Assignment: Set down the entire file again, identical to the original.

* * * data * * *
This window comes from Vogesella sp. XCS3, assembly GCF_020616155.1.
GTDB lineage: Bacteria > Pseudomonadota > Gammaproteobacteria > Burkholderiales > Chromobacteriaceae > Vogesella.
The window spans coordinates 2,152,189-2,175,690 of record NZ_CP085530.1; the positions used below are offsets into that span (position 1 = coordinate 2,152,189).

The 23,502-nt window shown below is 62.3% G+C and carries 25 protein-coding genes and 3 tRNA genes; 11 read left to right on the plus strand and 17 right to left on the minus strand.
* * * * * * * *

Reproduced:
This window comes from Vogesella sp. XCS3, assembly GCF_020616155.1.
GTDB lineage: Bacteria > Pseudomonadota > Gammaproteobacteria > Burkholderiales > Chromobacteriaceae > Vogesella.
The window spans coordinates 2,152,189-2,175,690 of record NZ_CP085530.1; the positions used below are offsets into that span (position 1 = coordinate 2,152,189).

The 23,502-nt window shown below is 62.3% G+C and carries 25 protein-coding genes and 3 tRNA genes; 11 read left to right on the plus strand and 17 right to left on the minus strand.